Readers Talk iMac Supply and Demand

Matthew Rothenberg's column on the recent drought and price hike of iMacs raised the ire of some Mac devotees.

Funny: I didnt think I was stirring up anything particularly controversial with my last column, in which ruminated on the recent drought of Apple Computers next-generation iMacs and CEO Steve Jobs announcement at Macworld Expo/Tokyo that rising component prices had compelled the company to raise the price of the consumer desktop systems by $100 across the board.

Indeed, I reckon that most of my remarks hewed pretty closely to those coming straight out of Apple—a PC manufacturer whose products I happen to admire (and purchase) far more than the Wintel competitions.

For Steves sake! I even cited (and endorsed) Apple Vice President of Worldwide Product Marketing Phil Schillers official statement about the relationship between global supplies and the pricing of end-user hardware systems, Apples included. Touting the arguments of Apples tireless Minister of Propaganda: How much more Cupertino-compliant can a guy get?

But then it seems I raised the ire of some of my fellow Mac devotees by going Mr. Schiller one step further: I noted that Apple was especially vulnerable to these sorts of fluctuations, at least to the extent that it uses components that deviate from those used by the PC hegemony. (I also pointed out that its gumption in selecting non-standard components in pursuit of design excellence frequently contributes to the appeal of Apples systems.)

I stand behind all those statements, based on past Mac precedent, such as the shortage of 500MHz PowerPC G4 processors that compelled Apple to downgrade the specs of its initial Power Mac G4 line.

However, I happily agree with those correspondents who pointed out to me that this particular round of Mac increases indeed seems tied to an overall increase in PC costs—an increase that has affected such mainstream box makers as NEC and Dell.

For the benefit of those readers, I should also make clear that I applaud Apples forthright handling of its own case of the component shorts, compared with the shell game apparently being conducted by Dell and others. And although Im still concerned about the confusion Apples price increase has sown in the channel and in the market, I also think the new iMacs are still worth the extra $100.

Here is a selection of the reader comments I received about hardware price fluctuations and Apples place in them:

I dont think the price hike is as big a deal as many are making it out to be. The consumer electronics industry has for a long time delivered more and better for cheaper, and so people are conditioned to expect that the price of such items will always go down. However, we accept inflation in almost every other facet of life. Gas prices, groceries, furniture, automobiles ... all go up over time.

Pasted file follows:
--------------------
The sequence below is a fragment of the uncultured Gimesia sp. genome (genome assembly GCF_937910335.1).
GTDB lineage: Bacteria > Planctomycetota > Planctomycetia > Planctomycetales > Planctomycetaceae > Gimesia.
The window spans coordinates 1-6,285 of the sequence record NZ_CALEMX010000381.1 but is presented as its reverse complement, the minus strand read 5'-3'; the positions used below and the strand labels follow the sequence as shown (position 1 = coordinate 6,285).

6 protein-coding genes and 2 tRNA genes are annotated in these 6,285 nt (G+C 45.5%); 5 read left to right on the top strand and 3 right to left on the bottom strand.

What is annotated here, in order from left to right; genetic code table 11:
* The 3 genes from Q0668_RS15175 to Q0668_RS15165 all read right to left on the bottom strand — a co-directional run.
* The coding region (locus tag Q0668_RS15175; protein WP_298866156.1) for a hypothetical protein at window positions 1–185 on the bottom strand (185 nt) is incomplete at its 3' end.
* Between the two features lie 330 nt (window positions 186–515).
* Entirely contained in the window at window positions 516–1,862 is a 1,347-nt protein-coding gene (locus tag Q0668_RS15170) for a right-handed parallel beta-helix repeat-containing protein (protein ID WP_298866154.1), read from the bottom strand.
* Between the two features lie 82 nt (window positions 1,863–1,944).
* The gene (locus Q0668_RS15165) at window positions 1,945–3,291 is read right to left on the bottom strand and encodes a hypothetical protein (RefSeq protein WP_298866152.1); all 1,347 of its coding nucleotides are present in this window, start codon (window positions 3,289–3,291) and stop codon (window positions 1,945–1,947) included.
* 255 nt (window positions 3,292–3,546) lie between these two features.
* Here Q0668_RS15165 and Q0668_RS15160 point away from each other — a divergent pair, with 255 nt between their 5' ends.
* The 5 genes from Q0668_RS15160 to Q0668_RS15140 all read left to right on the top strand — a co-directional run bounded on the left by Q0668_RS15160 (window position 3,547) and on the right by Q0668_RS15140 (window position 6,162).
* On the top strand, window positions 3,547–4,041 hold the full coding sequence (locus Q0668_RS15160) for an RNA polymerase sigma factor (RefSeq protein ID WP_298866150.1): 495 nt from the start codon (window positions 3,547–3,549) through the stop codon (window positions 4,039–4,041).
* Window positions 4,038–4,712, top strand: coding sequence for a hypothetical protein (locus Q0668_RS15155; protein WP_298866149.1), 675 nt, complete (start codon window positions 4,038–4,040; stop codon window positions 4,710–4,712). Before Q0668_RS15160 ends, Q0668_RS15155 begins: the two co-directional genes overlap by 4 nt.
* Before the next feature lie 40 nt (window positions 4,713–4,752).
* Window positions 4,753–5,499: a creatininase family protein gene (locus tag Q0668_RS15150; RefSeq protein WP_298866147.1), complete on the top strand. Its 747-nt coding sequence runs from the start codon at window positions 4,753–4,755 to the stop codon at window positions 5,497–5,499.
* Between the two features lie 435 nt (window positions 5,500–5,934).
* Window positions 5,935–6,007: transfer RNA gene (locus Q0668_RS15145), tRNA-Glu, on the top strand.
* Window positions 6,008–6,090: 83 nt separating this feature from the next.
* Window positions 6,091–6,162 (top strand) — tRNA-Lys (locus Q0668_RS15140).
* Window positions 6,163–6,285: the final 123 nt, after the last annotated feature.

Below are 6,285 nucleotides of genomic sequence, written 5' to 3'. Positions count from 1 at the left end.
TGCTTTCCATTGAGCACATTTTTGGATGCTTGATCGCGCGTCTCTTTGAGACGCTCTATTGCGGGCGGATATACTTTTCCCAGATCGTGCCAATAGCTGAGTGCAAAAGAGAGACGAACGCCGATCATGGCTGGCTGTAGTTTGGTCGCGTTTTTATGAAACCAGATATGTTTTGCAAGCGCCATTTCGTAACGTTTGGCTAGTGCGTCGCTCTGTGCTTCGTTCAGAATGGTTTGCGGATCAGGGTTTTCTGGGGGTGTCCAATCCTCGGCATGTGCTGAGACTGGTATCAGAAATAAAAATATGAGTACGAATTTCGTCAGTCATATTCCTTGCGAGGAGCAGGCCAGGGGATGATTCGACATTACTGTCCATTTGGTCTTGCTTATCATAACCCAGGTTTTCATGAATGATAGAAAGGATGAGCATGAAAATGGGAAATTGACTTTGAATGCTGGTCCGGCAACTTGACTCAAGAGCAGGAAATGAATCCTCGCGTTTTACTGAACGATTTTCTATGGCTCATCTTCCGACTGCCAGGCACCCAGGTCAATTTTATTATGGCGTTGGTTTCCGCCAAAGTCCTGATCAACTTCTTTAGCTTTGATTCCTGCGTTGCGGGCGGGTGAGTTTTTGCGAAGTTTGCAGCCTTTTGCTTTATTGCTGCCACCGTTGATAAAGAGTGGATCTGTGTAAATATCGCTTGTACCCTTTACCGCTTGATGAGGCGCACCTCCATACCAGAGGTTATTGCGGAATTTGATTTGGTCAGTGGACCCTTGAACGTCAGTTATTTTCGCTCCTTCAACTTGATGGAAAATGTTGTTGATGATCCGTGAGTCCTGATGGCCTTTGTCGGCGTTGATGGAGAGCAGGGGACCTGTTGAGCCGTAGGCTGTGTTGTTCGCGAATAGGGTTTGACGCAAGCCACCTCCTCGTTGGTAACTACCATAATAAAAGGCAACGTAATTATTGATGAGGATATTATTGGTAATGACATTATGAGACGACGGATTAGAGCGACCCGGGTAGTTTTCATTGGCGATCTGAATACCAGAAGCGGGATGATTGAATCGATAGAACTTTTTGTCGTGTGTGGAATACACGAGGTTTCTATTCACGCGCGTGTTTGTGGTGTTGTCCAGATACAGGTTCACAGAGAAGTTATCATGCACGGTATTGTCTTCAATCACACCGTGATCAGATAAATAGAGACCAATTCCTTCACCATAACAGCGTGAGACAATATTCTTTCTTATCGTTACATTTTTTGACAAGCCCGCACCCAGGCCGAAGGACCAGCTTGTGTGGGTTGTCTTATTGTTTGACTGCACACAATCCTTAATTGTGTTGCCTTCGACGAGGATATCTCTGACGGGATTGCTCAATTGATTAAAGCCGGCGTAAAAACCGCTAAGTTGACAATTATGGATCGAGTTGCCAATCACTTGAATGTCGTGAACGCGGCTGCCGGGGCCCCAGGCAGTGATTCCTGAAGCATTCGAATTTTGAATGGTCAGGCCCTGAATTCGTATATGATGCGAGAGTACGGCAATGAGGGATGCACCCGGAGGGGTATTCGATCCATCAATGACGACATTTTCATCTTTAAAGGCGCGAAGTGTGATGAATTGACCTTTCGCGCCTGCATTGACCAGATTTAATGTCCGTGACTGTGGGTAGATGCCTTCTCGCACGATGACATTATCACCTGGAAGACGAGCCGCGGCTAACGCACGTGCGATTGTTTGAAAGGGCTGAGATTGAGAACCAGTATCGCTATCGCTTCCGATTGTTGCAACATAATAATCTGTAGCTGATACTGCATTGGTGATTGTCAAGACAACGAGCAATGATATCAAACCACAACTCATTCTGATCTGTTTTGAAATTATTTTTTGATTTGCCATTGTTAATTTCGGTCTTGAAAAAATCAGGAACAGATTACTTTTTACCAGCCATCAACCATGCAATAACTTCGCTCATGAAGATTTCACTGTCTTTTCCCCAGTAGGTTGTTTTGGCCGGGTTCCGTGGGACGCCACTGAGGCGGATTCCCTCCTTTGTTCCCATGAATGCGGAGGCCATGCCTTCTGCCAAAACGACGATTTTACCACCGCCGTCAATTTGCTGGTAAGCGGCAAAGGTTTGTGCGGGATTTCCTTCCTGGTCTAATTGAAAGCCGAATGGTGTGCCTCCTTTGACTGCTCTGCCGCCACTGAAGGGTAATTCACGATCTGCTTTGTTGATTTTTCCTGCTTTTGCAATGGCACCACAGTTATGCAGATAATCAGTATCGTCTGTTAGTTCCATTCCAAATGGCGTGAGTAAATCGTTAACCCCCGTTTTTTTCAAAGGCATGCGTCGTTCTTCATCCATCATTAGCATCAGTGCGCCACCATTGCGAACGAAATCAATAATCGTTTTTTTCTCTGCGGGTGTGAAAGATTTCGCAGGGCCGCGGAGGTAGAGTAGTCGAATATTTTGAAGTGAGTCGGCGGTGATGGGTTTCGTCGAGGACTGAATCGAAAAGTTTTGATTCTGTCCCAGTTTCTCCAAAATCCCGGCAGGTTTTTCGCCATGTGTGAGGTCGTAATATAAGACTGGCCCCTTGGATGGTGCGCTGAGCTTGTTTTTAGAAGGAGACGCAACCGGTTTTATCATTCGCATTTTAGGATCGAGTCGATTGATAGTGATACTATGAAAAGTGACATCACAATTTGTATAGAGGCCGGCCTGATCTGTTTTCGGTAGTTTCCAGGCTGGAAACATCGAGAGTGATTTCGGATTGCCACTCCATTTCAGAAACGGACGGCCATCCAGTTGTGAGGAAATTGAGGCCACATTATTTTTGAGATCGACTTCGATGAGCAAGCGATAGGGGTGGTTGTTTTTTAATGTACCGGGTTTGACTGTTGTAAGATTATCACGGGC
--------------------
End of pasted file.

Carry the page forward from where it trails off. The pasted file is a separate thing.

There is a legitimate price rise in iMac (and other PC) components, and it seems that other PC manufacturers are once again getting ready to copy Apples move. Once that happens across a wide segment of the PC industry, I expect people will adjust to the fact that electronics are subject to the same vagaries as a California lettuce blight that raises the cost of produce. They wont like it, but they will adjust. And prices will probably go back down again anyhow.

Paul Fieber

Please note that NEC and Fujitsu are now beating the same "raise it" drum. Prices are going up or the configurations of those beige boxes are being reconfigured downward for just the same reasons as dished out by Mr. Schiller. The line is forming behind Apple right now, and the OEMs are making the dash as this is being keyed.

No, this time it is not "Kupertino Kool-Aid" or the "lone-wolf" status. My Gawd, if anything, Apple, outside of design, has removed itself from the culture of Sculley and the mantra, "If it aint done here, we dont want it" mismanagement mode of the 90s several years ago. I think one could call it the maturation of Steve.

Last time I checked, anybody could bundle a flat-panel LCD screen with their beige or designer boxes and RAM is still RAM. Just about as generic as Kleenex. To my knowledge, there are no shortages of soccer balls cut in half or stainless-steel widgets for the iMac neck.

Kent Myhre
President, DataBaseDesignWorks Inc.

Its interesting that other Apple products that incorporate SO-DIMMs and LCDs have not increased in price: namely, the iBook and PowerBook. If the company line at Apple were at all to be believed, these products would have increased as well, no?

This is clearly a cash-grab exercise to maintain Apples staggering 30-percent-plus margins at consumers expense. With $4 billion in the bank, why take the chance of fostering goodwill and keeping the pricing as promised? As always with Apple: too little (or too much in this case), too late. Im sure PC users are dying to jump to the Mac platform and be held hostage by this garbage.

Geordie Carswell

One hundred dollars would not make any difference to me on the purchase of any decent computer. If they announced a $250 increase, then I would take notice. I read where NEC is following suit with increases, and I imagine that others will follow.

I have seen the price on standalone LCDs creep ever upward at my local CompUSA and Best Buy stores. I also notice that the standard RAM configuration at places like Dell and Gateway is 128MB, which is a bit of a joke considering that MS recommends double that for "decent" performance with Windows XP.

So, in summation, a bit of a wasted editorial on your part. There certainly must be more important and interesting things happening in the tech industry to write about!

Doug de Stwolinska